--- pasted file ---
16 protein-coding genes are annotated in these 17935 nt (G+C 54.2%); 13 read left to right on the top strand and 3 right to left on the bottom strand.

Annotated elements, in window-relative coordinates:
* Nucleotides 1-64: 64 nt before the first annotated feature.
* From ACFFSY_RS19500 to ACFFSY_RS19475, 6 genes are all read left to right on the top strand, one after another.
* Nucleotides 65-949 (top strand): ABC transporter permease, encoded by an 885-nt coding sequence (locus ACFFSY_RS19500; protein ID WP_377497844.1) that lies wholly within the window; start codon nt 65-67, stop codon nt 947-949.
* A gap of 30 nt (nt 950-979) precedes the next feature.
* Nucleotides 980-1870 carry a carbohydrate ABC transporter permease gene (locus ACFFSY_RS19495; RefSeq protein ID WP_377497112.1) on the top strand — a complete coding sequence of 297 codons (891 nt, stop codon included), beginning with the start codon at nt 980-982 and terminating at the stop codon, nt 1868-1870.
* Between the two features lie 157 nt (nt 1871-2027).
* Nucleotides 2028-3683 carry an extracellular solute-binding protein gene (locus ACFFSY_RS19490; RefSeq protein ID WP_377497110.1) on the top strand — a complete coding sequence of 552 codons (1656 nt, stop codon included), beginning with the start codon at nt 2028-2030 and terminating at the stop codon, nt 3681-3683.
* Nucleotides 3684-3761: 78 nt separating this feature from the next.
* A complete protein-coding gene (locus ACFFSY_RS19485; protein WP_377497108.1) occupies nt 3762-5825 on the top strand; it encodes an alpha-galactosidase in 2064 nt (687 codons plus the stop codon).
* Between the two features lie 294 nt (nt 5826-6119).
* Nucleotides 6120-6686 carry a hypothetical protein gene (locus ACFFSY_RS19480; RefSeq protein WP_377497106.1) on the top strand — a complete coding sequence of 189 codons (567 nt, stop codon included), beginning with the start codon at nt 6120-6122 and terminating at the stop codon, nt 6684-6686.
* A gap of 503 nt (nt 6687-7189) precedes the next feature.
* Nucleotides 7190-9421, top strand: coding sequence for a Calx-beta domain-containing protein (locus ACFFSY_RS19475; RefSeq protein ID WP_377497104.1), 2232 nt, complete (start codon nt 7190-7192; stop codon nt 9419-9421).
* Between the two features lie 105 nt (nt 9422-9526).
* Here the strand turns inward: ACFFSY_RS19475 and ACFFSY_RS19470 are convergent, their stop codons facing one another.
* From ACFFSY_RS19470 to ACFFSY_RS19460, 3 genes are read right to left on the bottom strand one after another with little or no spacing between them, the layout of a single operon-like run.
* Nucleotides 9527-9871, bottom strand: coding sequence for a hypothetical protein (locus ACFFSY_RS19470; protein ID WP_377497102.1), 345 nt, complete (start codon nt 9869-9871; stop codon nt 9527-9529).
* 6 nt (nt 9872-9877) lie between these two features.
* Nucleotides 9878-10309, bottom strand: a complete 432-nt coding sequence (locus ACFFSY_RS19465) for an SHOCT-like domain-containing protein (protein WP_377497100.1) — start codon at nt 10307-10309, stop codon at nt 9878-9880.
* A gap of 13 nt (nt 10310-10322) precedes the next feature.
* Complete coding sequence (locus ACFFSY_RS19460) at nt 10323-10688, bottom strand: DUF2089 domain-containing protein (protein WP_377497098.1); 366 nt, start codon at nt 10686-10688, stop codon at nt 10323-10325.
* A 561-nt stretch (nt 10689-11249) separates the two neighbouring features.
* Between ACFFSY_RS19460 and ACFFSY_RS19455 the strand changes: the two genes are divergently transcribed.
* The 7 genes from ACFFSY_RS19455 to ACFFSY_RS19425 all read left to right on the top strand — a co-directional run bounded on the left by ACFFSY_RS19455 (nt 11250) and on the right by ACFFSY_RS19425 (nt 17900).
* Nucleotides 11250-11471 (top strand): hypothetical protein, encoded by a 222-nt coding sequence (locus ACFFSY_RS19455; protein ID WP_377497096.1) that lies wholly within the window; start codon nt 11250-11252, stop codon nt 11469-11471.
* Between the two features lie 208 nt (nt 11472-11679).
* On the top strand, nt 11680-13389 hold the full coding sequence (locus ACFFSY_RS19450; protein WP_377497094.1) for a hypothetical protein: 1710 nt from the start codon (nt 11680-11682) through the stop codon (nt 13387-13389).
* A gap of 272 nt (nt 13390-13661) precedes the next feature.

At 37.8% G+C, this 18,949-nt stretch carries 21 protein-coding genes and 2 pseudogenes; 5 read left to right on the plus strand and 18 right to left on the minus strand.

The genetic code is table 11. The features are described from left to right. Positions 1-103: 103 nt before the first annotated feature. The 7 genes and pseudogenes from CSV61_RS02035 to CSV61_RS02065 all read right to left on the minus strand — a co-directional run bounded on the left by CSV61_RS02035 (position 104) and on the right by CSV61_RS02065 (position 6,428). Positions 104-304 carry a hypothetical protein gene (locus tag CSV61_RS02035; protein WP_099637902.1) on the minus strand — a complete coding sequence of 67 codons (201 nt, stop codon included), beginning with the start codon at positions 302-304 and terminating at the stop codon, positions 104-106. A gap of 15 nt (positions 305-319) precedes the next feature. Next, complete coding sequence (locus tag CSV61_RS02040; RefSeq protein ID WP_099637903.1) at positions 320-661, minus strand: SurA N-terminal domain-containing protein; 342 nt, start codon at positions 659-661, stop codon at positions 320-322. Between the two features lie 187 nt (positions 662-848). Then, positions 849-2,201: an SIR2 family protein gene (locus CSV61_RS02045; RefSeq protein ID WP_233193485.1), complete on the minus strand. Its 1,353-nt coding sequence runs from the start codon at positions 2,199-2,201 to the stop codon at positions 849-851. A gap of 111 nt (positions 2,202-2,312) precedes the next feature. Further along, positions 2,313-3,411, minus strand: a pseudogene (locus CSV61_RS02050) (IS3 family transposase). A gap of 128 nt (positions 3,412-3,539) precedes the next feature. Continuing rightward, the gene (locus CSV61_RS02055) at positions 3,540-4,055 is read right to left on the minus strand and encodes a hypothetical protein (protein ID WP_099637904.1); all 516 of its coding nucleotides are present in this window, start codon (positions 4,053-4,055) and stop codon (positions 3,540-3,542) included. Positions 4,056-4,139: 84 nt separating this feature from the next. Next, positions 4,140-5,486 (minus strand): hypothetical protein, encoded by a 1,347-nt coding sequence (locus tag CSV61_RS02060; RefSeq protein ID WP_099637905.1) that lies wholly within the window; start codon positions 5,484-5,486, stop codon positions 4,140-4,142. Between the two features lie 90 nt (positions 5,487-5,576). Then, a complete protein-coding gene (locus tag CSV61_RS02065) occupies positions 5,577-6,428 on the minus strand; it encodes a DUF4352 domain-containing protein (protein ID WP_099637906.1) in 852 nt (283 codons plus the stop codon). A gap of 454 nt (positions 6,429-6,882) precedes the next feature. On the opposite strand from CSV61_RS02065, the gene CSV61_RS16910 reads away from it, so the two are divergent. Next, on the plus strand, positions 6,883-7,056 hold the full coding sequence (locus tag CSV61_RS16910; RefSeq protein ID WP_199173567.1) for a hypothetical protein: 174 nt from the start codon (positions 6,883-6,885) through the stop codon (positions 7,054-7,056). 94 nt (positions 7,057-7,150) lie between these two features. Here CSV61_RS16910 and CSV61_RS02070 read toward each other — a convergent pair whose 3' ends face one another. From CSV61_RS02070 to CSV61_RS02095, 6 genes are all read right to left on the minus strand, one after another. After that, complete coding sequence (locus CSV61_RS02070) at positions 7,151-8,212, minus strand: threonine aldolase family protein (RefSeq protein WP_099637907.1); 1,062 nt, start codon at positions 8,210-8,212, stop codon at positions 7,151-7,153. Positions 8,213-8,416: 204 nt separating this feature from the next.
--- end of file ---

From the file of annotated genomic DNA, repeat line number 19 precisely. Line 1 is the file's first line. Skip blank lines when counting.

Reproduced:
* Nucleotides 9527-9871, bottom strand: coding sequence for a hypothetical protein (locus ACFFSY_RS19470; protein ID WP_377497102.1), 345 nt, complete (start codon nt 9869-9871; stop codon nt 9527-9529).